Postal Service workers have served their country with pride for generations. Who would approve a business plan that promises to deliver for pennies a simple letter connecting Americans to one another with efficiency? Only workers dedicated to public service could achieve such a lofty and noble goal.
But in recent years the ‘run the government like a business’ forces have dominated the conversation. American corporate leaders have strongly objected to any demand to love and respect the U.S.A. preferring the highest dollar profits over the highest standard of service. Public sector workers only serve their country and the only profit is that which it taken in service by the American people.
Tragically the Republican Party had taken a stand against patriotism and created obstacles to the perception that the United States Postal Service is a success. What cannot be outsourced to other countries must be outsourced to their political donors. In other words the American people be damned when there’s money to be made.
Thomas G. Stemberg, founder of Staples Inc. is an ardent anti-government activist who is affiliated with The Campaign to Fix the Debt, the latest incarnation of a decades-long effort by former Nixon man turned Wall Street billionaire Pete Peterson to slash earned benefit programs such as Social Security and Medicare under the guise of fixing the nation's "debt problem." Staples is part of the Campaign to Fix the Debt as of February 2013.
Staples was initially funded in part by Bain Capital with Mitt Romney serving on its corporate board for 15 years. In 2012 Stemberg spoke on the night Mitt Romney accepted the GOP nomination for president. So the individual who wants to privatize social security and other successful government programs to enrich corporate America is a good match for bringing down the public service tradition at the USPS. To the cynical eye this is just a payoff for his long time support for anti-government causes and his long relationship with fellow traveler Mitt Romney.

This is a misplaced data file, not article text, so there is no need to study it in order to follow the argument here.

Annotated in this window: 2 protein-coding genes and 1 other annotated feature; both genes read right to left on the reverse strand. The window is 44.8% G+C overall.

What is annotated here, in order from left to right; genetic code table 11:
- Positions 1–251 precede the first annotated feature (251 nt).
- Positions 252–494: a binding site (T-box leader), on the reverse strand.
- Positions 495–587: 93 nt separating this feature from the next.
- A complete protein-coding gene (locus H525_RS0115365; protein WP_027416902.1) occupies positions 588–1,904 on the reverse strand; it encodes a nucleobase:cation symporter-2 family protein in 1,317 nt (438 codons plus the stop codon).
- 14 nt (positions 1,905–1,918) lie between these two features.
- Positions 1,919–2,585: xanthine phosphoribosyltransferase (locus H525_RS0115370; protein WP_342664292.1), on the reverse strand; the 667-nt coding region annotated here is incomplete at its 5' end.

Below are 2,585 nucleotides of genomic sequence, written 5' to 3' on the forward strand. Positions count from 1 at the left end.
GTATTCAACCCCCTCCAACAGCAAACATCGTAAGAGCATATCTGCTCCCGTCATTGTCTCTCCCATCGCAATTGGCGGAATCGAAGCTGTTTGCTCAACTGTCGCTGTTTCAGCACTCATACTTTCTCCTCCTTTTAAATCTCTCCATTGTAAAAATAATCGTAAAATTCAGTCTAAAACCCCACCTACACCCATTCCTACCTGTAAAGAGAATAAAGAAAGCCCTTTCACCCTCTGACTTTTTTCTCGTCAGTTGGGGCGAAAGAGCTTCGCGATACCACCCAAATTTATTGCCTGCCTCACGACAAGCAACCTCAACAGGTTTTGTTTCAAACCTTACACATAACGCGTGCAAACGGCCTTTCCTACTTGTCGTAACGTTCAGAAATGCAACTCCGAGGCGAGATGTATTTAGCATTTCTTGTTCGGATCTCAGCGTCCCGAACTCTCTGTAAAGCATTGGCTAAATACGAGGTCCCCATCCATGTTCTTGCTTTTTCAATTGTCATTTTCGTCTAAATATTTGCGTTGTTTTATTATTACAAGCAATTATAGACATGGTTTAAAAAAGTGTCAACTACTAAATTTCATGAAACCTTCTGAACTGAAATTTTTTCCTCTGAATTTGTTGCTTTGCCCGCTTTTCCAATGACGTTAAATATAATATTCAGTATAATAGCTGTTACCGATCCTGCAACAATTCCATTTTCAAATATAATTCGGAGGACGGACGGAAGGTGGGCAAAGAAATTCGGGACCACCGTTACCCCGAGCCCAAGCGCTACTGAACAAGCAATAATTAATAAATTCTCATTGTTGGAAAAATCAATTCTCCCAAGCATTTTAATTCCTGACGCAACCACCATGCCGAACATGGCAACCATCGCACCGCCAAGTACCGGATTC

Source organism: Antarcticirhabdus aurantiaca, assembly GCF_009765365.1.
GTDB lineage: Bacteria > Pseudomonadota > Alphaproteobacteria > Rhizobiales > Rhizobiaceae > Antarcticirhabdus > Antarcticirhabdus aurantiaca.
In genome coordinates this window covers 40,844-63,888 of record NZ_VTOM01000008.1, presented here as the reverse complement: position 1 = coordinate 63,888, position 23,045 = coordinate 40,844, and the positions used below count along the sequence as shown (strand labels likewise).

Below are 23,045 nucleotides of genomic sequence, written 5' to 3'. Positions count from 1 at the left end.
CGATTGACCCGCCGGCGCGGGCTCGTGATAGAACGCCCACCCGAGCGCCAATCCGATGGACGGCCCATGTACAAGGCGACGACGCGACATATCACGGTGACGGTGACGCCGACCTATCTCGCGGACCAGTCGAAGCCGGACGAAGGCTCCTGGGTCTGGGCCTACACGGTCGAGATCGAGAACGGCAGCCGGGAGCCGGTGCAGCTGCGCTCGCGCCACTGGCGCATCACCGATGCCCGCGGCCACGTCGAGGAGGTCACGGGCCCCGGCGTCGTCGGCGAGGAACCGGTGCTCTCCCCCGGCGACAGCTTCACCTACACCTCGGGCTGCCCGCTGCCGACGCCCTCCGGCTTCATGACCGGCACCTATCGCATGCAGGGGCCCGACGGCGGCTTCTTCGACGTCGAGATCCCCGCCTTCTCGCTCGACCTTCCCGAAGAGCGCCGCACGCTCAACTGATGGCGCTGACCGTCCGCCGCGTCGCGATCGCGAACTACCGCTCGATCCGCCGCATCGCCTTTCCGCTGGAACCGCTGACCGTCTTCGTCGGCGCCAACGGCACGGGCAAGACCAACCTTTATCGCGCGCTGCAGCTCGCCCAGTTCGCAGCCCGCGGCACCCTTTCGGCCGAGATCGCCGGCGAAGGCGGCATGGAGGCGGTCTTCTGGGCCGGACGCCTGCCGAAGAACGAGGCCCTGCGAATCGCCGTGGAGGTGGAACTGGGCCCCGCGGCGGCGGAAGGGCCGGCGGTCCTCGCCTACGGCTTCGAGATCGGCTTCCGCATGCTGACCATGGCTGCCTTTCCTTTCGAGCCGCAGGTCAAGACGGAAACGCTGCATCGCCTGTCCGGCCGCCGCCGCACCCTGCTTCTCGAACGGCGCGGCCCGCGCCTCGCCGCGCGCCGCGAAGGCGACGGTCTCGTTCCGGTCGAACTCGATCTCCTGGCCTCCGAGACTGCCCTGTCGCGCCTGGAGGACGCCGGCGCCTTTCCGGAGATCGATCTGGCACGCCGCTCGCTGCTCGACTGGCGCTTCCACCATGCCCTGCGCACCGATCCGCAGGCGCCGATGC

But Americans are not taking their craven attempt to cash in with a no-bid sweetheart deal to control the nation’s mail. Members of the community along with members of the American Postal Workers Union will protest this brazen corporate takeover Monday, June 2, immediately prior to annual meeting of Staples shareholders in Palo Alto, CA.
In October, the United States Postal Service announced a no-bid sweetheart deal to open postal counters with limited service in more than 80 Staples stores, including several in the Bay Area. Postmaster General Patrick R. Donahoe has denied that Staples stores would replace any of the nation’s 33,000 traditional Post Offices, but six months into the program, hours are being curtailed at nearby USPS offices.
“Recent actions by the U.S. Postal Service prove what we’ve been saying all along,” said Mark Dimondstein, President of the American Postal Workers Union. “This no-bid deal with Staples is part of a long-term plan to reduce and eventually eliminate service at U.S. Post Offices.” “The U.S. mail is not for sale,” Dimondstein said.
“It should be secured by trained, experienced postal workers – not by low-wage, high turnover employees who are not subject to background checks and who have never taken an oath to protect the mail.” In April, thousands of postal workers and community allies protested the outsourcing of postal jobs and the decline of customer service at 56 Staples stores and Post Offices in 27 states across the country.
“Staples is a company with declining sales, with plans to close more than 200 stores by the middle of next year,” Dimondstein said. “Shareholders need to ask management why they are involved in this kind of controversial deal when they have so many problems to fix in their core business.”